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Tax Relief

Tax Relief does not endorse drug use

Because tax doesn’t have to be taxing. A less-than-serious look back at some of the quirkier tax stories from the past month.

Don’t tax my weed delivery!

The US Internal Revenue Service (IRS) won its case against two Californian cannabis distributors over the tax treatment of posting weed by FedEx.

The Ninth Circuit Court of Appeals ruled in favour of the taxman and against the Organic Cannabis Foundation and the Northern California Small Business (NSCB) Assistants. The decision is a blow for potheads and their local providers.

The two taxpayers were trying to overturn the IRS claim that they were subject to Section 280E of the Internal Revenue Code, which denied them tax deductions on deliveries of special brownies and other pot-related goods. Together, the two businesses face a combined tax bill of almost $2 million.

Although legal in the weed-friendly state of California, cannabis is still a controlled substance at the federal level in the US. The fact that the substance is legal in some states and illegal at the federal level means certain agricultural businesses can be denied access to tax deductions.

Until US law changes, cannabis distributors will continue to face a tax disadvantage. "Wait, what's happening?" asked one connoisseur of organic products. "Can we still get a delivery tonight?" The short answer is yes, but it will cost more.

Tax gon’ give it to ya?

Convicted tax-dodger Earl Simmons, the rapper known as DMX, has got himself into hot water over his taxes once again. The Yonkers rapper has been issued with a tax warrant for almost $225,000 from the State of New York.

The case goes back to when Simmons was released from prison in January 2019 after serving almost a year for 14 federal counts of tax fraud. He was ordered to pay $2.3 million in restitution to the US government and handed three years of supervised release after his prison term. He has since fallen behind on his payments.

"We're working on resolving it," said attorney Murray Richman, who represents DMX. "We will, of course, eventually resolve it, which we've done in the past because we resolved the IRS situation. We'll work out a payment schedule, work out a real number and we'll be there."

It's not the first time either. DMX failed to pay taxes from 2002 to 2005 and from 2010 to 2015. He eventually pleaded guilty to one count of tax fraud, but he denied all other charges. Simmons claimed that he didn't knowingly dodge taxes.

DMX stresses that he was just living a "cash lifestyle". Nevertheless, Simmons can now join the ranks of such famous US tax dodgers as cigar aficionado Al Capone and Sinbad (the comedian, not the sailor).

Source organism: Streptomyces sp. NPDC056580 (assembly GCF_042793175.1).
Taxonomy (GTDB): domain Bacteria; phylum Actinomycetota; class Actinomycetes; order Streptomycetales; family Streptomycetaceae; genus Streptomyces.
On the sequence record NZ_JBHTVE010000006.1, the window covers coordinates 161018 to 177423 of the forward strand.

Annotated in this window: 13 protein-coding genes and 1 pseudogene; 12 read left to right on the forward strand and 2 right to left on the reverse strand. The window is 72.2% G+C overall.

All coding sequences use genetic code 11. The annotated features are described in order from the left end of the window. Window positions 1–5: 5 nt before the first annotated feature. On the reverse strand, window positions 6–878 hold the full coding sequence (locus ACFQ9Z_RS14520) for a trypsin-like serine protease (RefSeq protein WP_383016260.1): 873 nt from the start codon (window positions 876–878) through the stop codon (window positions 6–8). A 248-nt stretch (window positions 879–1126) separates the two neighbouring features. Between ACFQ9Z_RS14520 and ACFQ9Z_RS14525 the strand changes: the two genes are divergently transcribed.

PwC sued for ‘ineffective’ tax advice

Multimillionaire John Hargreaves, founder of UK retail chain Matalan, has sued the Big Four firm for allegedly giving him "ineffective" tax avoidance advice.

Hargreaves claims PwC advised him on how to move to the renowned tourism hub Monaco, where he could avoid paying capital gains tax and income tax in the UK. The Big Four firm has said it believed its tax advice was sound and that it will be defending its record.

The case goes back to 2000 when Hargreaves was looking to sell £237 million ($262 million) worth of shares in Matalan when the company went public in 1998. The Big Four firm reportedly advised Hargreaves to move to the alleged tax haven and offload the shares in one bulk transaction.

HM Revenue & Customs, the UK tax authority, launched an investigation soon after it turned out Hargreaves was working at Matalan's head office in Liverpool three days a week. After a lengthy court battle, Hargreaves was forced to pay out £35 million to the British taxman.

Hargreaves won in another case against HMRC over £84 million in taxes concerning his move to Monte Carlo. The judge threw out the case because it was just too old. Fortunately, Hargreaves faces no claims of being "ineffective" in the courts.

more across site & bottom lb ros

More from across our site

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The controversial measure is being watered down after criticism from the European Central Bank.
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The General Court reverses its position taken four years ago, while the UN discusses tax policy in New York.
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Pillar two might be top of mind for many multinational companies, but the huge variations between countries’ readiness means getting ahead of the game now, argues Russell Gammon, chief solutions officer at Tax Systems.
ITR’s latest quarterly PDF is going live today, leading on the looming battle between the UN and the OECD for dominance in global tax policy.